China's changes will help developed world

The global turbulence triggered by China’s stock market crash should not obscure a greater truth: policy shifts in Beijing are positive for developed economies. Investors should look to buy US equities, in particular on the dip.

The sharp structural slowdown in China, long predicted but wilfully ignored until now, is a catastrophe for exporters of natural resources and deflationary for most emerging markets, with the exception of Mexico and India. China and most other emerging economies are likely to see continued demand deflation in the next 12-18 months and further nominal currency depreciation. We believe the renminbi could fall another 5-10 per cent.

But this is ultimately good news for developed markets. Wasteful investment in China, now being wound down, has been depressing global returns for a decade. Tumbling commodity prices, by transferring income from producers to consumers, act as a tax cut for rich-country households. This is exactly what is needed in a world lacking genuine consumer demand.

These divergent trends fuse together in our “deflationary boom” outlook for the world. Our analysis suggests both the deflation and the boom still have further to run, with investors likely to keep lurching between the positive and negative aspects of this pattern of growth.

The global economy thus remains in a precarious position. Much will depend, of course, on the timing and the path of the Federal Reserve’s tightening. US domestic data still justify an initial rate rise in the next few months. But the biggest uncertainty surrounds China.
Despite botched attempts to prop up share prices and a confusing mini-depreciation of the renminbi, the leadership in Beijing seems to be on the right policy route.

But China’s resolve will not truly be tested until economic weakness finally spreads to the labour market over the next 12-18 months. And even if Beijing sticks to reform, it could easily fail to pull off the transition from investment-led to consumption-powered growth. Investment is the most volatile component of output and in China accounts for a whopping 46 per cent of GDP, so the possibility of a self-fulfilling investment-led collapse is real.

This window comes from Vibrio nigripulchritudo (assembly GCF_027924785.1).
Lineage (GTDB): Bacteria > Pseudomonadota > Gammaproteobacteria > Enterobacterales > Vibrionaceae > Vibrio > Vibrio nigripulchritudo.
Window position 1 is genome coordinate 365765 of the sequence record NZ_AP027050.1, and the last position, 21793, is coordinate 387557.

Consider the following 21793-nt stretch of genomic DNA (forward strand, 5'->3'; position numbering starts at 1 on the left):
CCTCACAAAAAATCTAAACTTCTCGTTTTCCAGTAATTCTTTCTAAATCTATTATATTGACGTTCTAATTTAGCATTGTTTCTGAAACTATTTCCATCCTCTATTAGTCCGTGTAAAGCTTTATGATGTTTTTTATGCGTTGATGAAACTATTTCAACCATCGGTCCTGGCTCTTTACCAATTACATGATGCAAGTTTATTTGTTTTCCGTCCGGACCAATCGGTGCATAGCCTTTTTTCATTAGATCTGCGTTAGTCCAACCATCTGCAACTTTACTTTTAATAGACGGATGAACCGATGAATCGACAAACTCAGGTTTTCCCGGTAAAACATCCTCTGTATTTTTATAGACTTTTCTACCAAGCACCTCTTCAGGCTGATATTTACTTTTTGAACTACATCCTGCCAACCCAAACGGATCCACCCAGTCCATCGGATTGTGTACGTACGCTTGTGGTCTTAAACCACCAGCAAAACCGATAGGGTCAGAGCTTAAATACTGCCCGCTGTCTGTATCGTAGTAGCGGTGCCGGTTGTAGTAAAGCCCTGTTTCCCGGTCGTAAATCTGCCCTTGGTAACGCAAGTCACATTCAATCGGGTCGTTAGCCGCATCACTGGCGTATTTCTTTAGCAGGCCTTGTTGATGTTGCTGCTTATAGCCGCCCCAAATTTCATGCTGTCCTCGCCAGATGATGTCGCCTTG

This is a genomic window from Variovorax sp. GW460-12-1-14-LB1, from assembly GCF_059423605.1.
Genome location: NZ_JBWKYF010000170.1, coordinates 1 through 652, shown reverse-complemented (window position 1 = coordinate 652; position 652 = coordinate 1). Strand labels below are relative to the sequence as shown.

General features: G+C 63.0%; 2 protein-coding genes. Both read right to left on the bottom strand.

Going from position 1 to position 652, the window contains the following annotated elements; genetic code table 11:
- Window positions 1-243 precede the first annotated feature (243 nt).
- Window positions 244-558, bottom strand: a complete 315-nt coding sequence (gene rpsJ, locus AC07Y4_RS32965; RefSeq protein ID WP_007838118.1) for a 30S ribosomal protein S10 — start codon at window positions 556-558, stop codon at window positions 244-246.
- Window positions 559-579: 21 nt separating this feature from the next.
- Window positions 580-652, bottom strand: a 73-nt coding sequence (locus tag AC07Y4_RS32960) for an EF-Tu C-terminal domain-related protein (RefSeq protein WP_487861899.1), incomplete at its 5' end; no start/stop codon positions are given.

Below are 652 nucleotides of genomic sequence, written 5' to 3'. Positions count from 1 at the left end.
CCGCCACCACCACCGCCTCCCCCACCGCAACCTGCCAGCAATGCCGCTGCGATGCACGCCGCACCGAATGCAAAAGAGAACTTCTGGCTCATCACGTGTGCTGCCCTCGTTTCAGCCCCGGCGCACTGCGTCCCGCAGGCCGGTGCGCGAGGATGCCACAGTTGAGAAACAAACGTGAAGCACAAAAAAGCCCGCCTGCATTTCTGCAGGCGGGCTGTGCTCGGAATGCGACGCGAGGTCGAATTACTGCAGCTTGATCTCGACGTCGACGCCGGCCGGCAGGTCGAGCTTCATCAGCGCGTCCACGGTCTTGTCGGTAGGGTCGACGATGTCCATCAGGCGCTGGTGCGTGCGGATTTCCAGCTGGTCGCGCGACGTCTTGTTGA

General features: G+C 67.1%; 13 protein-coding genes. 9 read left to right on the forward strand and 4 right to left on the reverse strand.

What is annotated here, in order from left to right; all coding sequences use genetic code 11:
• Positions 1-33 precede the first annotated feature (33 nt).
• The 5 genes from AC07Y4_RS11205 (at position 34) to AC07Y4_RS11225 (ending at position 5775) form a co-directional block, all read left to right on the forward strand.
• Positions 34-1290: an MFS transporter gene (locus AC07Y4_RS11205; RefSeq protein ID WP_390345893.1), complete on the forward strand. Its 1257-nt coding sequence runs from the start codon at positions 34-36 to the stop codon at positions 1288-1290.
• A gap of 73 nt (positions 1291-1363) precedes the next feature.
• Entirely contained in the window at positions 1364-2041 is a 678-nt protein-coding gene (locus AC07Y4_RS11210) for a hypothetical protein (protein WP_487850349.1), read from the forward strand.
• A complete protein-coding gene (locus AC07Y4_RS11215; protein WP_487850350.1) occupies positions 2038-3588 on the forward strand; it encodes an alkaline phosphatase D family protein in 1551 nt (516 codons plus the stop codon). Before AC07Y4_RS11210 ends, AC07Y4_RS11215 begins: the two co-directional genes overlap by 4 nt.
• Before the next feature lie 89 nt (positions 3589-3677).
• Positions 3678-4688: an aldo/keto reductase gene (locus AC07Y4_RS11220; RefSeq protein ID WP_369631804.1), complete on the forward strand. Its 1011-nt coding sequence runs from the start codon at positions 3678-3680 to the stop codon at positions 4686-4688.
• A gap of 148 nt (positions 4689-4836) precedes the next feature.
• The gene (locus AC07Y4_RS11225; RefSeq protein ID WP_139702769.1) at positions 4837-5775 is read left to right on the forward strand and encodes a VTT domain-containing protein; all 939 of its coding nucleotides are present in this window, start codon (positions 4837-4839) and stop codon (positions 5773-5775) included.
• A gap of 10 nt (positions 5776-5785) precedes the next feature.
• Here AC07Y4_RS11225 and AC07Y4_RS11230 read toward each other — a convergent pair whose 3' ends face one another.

A lot hinges, too, on how others respond to China’s slowdown. If Beijing sticks to the path of reform, it can pull its economy out of the doldrums after a few years of economic and financial distress. But it needs the rest of the word to accept the transformation it is attempting and what it entails.

The US must welcome China into the global financial system and allow it to take its rightful place in global monetary institutions. Whether the renminbi is added to the currencies that make up the International Monetary Fund’s special drawing right unit will be a litmus test.

If it is rejected, Beijing may well redouble efforts to establish an alternative financial system centred on the renminbi, not the dollar. The US must also accept that China’s embrace of a greater role for market forces — a central aim of US international economic policy — will involve a stronger dollar.

The key economy to watch in trying to assess the global response is Japan. “Abenomics”, the economic programme of Prime Minister Shinzo Abe, is turning into a policy disaster. It has done little to stimulate domestic demand and the Bank of Japan will be under political pressure to launch yet another round of quantitative easing. This would open a new front in the currency war and make it difficult for China and the US not to respond. After China’s depreciation, Japan is the remaining piece of the puzzle that could surprise global markets.

A full-blown currency war and the eventual protectionism it would spark is the main danger for the global economy and risk assets. At present, though, this is not our main scenario.

Recent events have understandably dented confidence in China, but investors should not let their anxieties blind them to the bigger picture: important changes are under way. Beijing’s apparent determination to clean up past excesses and to liberalise and rebalance its economy is light at the end of the tunnel. As such, false alarms about the end of the US cycle and fears that the Fed is making a policy mistake should provide buyable dips in US equities.

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Rhythm Media Group is a multi-media company, operating a US-based Chinese daily newspaper, The China Press, and the paper's website - (which has mobile-app version), as well as a Beijing-based English website The group boasts 15 branch offices across the US, and a number of cultural centers focusing on culture-related business in the North America, Chinese mainland, Hong Kong and Taiwan.

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